Many new devices require a headphone connection, but due to the high level of integration and miniaturisation there is usually little room left. The low supply voltage and/or battery voltage also causes problems. If no special techniques are used, the output power and headroom are severely limited. The MAX4410 made by Maxim overcomes these problems not just by virtue of its small size, but also by including an internal supply inverter (charge-pump). This requires only two small external ceramic SMD capacitors (C6 and C7). The supply voltage to the output stage is now symmetrical and the outputs are therefore relative to ground (no DC offset). This gets round the need for large output capacitors to stop a DC voltage from reaching the headphones. A DC-coupled output can also be implemented using two bridge amplifiers, but virtually all plugs for stereo headphones are asymmetric and use 3-pole connectors (common ground), which can’t be connected to a bridge output.
Each channel can be individually turned off (SHDNL and SHDNR) by jumpers JP1 and JP2. During normal operation these two inputs should be connected to the positive supply. When both channels are turned off the charge pump is also switched off and the current consumption drops to about 6 μA. The IC also has thermal and short-circuit protection built in. The IC switches to standby mode when the supply voltage is too low and it has a circuit that prevents power-on and off plops at the outputs. The recommended supply voltage is between 1.8 V and 3.6 V. The IC can deliver about 80 mW per channel into a 16 Ω load. The power supply should be able to output at least 200 mA. In practice this means that when you use a power supply that also powers other circuits, it should have at least 300 mA in reserve. The amplifiers are configured in inverting mode with a gain set by the ratio of two resistors (R3/R1 or R4/R2); the input impedance is determined by R1 and R2.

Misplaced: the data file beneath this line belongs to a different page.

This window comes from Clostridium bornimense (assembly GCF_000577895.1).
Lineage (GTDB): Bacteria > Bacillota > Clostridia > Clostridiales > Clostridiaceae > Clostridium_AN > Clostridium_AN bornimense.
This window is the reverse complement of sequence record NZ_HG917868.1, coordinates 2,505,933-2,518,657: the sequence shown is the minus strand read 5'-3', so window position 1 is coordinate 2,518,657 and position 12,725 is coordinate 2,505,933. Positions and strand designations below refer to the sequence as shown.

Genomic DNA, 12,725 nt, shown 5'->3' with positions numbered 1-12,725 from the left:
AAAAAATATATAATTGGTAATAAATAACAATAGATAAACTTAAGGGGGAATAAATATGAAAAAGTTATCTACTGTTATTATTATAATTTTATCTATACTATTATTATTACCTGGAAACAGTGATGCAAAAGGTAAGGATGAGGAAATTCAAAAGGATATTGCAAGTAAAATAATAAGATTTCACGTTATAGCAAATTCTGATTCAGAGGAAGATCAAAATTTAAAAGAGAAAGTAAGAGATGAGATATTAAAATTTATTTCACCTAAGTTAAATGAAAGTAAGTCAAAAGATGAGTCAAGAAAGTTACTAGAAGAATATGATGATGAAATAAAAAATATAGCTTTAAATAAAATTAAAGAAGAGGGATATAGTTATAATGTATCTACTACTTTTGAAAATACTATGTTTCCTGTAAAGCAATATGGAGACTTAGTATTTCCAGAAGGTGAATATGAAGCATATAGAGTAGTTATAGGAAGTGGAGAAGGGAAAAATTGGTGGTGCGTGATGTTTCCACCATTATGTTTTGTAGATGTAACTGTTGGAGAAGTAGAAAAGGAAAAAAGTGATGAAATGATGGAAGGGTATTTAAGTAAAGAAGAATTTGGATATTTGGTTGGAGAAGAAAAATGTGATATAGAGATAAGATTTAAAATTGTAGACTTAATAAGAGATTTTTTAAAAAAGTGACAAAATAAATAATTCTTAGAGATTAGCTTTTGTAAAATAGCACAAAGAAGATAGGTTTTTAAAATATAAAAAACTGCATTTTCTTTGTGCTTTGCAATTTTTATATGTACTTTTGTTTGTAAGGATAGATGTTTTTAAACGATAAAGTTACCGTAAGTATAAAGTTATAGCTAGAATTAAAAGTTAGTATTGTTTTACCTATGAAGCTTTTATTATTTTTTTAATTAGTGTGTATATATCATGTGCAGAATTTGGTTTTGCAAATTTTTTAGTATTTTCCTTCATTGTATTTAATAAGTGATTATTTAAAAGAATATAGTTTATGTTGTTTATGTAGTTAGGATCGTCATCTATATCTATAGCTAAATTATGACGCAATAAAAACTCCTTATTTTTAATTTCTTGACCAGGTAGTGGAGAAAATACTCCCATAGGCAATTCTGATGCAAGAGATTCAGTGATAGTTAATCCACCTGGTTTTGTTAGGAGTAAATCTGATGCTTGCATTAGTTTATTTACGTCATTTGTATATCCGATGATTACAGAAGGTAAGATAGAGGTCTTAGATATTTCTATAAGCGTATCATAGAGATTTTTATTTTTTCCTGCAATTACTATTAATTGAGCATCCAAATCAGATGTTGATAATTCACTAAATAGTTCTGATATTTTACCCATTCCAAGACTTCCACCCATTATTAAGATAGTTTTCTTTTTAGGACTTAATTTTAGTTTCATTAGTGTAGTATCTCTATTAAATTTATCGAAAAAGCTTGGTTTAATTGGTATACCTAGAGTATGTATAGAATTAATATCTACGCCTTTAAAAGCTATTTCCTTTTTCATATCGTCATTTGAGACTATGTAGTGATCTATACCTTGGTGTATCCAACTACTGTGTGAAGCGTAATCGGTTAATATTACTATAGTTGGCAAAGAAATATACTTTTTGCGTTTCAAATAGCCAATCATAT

C1 and C2 are required to decouple any possible DC-offset from the inputs. In the MAX4410 evaluation kit these are small tantalum capacitors, but we don’t recommend these for use in audio applications. Plastic film types would be much better, although they take up much more room. HF decoupling is provided by 100 pF capacitors connected in parallel with R3 and R4. These set the bandwidth of the amplifiers to just over 150 kHz. The typical distortion is 0.003%. For more details you should refer to the MAX4410 datasheet. It is also worth looking at the datasheet for the associated evaluation kit. The choice of capacitors for decoupling etc., their positioning on the board and the overall layout are very critical and demand a lot of attention. Furthermore, the 14-pin TSSOP package (with a pin spacing of 0.65 mm) and SMDs in 0402 packages make it very difficult to construct this circuit yourself. The IC is also available in a (much more difficult to solder) UCSP 16 package (ball grid array, only 2.02 by 2.02 mm).